The Olympic Museum is to be built on property located approximately where the red strip begins at the top of this illustration.
How much is an acre
of property worth? Who can say for sure? It all depends, might be the best answer. Where's it located? How is it zoned? Is there contamination that carries a hefty price tag?
All of those questions are at play in the City Council's plan to transfer approximately one acre of property to an entity controlled by David Jenkins
, owner of Nor'wood Development Group
, the biggest developer in the region, at no cost.
The strip of land totaling 42,766 square feet is located at 228 W. Cimarron Street and 400
S. Sierra Madre Street. It was acquired by the city in 1958 and 1969, but now the city has no use for it.
Moreover, the property is contaminated with pollutants from decades of operations of a gas plant nearby.
As noted in a resolution regarding the transfer, "due to its shape and size, utilization of the Property has limited potential development value to the City for its purposes; and ... no City department or enterprise is interested in receipt of the Property."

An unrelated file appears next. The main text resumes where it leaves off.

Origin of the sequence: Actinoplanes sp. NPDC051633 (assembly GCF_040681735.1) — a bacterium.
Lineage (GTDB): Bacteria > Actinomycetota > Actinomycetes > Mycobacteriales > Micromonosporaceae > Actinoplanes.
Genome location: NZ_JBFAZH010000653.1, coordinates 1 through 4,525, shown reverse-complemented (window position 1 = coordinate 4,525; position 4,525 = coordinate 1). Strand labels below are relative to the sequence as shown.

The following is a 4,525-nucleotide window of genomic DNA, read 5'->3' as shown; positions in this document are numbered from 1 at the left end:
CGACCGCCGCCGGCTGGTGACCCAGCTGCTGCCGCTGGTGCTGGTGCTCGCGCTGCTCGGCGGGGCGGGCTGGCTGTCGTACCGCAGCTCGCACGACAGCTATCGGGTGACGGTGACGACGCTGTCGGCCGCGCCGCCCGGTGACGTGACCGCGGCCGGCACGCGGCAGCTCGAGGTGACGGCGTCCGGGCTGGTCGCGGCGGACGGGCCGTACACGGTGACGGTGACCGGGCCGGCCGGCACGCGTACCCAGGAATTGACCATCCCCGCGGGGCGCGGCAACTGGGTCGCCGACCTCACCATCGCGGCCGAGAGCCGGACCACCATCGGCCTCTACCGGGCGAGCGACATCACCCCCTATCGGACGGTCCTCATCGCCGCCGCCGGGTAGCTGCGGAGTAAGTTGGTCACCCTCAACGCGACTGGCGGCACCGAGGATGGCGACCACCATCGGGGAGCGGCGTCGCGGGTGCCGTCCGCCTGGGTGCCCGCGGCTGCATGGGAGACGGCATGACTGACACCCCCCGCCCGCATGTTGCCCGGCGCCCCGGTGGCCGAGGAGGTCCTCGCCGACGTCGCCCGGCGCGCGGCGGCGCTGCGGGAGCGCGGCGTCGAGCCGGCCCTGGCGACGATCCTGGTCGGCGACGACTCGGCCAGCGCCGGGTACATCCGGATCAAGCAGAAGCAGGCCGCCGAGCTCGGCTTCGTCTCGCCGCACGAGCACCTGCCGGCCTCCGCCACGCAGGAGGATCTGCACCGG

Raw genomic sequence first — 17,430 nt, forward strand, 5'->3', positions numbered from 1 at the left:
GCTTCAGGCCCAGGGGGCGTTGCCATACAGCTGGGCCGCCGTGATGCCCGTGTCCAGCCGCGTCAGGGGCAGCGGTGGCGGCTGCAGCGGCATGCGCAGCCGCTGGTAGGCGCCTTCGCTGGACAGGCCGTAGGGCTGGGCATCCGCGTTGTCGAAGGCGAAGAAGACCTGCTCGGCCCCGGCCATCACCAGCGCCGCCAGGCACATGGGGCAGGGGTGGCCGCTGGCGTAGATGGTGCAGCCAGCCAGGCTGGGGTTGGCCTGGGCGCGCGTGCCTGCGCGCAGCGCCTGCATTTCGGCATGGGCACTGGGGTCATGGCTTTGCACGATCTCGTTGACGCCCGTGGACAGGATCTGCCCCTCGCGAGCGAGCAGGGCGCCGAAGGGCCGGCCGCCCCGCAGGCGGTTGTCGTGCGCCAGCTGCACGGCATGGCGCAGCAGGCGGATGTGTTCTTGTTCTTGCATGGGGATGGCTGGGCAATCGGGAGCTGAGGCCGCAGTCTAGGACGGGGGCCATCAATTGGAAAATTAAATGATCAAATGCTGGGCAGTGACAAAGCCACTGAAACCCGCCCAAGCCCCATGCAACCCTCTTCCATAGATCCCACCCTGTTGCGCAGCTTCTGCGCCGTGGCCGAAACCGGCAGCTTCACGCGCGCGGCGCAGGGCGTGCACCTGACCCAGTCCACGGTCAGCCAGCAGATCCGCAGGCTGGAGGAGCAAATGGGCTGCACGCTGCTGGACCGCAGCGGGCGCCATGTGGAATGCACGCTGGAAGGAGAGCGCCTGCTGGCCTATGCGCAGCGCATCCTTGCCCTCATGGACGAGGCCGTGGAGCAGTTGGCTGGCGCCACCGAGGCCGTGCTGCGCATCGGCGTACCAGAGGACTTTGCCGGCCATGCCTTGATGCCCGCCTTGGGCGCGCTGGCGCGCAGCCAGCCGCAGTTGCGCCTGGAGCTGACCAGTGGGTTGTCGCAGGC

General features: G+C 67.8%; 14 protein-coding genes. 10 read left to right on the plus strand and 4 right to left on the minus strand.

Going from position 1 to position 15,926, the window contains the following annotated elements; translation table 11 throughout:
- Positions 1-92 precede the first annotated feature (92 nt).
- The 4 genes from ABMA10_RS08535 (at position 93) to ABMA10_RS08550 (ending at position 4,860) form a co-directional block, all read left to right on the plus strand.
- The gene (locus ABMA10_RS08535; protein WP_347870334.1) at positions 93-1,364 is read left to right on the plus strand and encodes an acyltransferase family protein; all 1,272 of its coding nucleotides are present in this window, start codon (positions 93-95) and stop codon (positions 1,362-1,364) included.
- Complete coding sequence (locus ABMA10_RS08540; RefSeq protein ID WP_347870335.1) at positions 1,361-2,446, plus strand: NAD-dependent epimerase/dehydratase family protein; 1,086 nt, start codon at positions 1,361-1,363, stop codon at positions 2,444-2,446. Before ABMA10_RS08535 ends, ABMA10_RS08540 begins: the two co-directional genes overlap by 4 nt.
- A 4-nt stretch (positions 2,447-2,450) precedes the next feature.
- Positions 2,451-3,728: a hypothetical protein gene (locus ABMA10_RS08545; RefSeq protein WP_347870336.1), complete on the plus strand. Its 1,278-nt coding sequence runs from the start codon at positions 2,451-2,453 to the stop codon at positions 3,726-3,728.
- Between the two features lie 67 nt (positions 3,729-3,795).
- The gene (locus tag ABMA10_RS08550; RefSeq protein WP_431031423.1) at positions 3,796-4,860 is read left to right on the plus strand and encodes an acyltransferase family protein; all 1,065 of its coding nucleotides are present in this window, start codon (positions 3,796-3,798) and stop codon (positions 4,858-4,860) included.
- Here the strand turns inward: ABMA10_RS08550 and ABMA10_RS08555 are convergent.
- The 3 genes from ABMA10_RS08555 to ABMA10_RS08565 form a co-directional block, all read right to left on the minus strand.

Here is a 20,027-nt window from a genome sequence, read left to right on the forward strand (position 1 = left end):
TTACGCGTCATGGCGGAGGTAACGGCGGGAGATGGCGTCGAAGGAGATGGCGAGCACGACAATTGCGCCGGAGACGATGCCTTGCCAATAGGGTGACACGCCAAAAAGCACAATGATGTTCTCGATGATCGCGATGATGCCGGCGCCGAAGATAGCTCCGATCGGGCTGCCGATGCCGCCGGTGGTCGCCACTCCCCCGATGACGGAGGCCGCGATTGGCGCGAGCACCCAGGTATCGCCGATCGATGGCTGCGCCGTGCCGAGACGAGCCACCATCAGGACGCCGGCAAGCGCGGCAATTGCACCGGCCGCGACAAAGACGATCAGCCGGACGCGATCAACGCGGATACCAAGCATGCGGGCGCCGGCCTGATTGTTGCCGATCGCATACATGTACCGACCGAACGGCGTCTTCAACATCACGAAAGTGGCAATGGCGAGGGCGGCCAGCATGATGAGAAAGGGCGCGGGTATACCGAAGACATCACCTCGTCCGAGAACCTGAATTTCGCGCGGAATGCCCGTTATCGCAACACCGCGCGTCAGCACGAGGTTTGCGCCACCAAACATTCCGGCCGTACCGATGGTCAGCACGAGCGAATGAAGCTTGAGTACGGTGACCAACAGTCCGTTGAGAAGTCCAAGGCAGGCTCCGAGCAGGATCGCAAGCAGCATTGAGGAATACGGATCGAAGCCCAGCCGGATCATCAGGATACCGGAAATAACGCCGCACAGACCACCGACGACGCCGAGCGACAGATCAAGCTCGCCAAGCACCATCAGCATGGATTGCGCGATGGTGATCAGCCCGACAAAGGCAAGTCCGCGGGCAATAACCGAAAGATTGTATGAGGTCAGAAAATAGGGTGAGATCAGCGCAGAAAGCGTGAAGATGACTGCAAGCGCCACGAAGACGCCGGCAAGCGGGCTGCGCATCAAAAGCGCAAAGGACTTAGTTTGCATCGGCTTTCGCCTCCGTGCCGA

So the city has struck a deal to give the property to SRPC LLC
, which owns property adjacent to the parcel in question, which in turn will donate a piece of it to the Olympic Museum and Hall of Fame
. The Jenkins family already has donated 1.7 acres to the museum.
From the resolution:
The contract and deed from the City to SRPC will require the transfer of a portion of the Property by donation to the entity responsible for the development of the United States Olympic Museum, a Colorado nonprofit corporation, and will shift responsibility for the management of any necessary environmental mitigation and remediation costs for the Property to SRPC.
According to a presentation given to Council on Monday, the property is valued at $76,979, but carries a pollution remediation cost of $354,710, meaning the property carries a negative value of $277,731, the presentation said.
Council plans a vote sometime in November.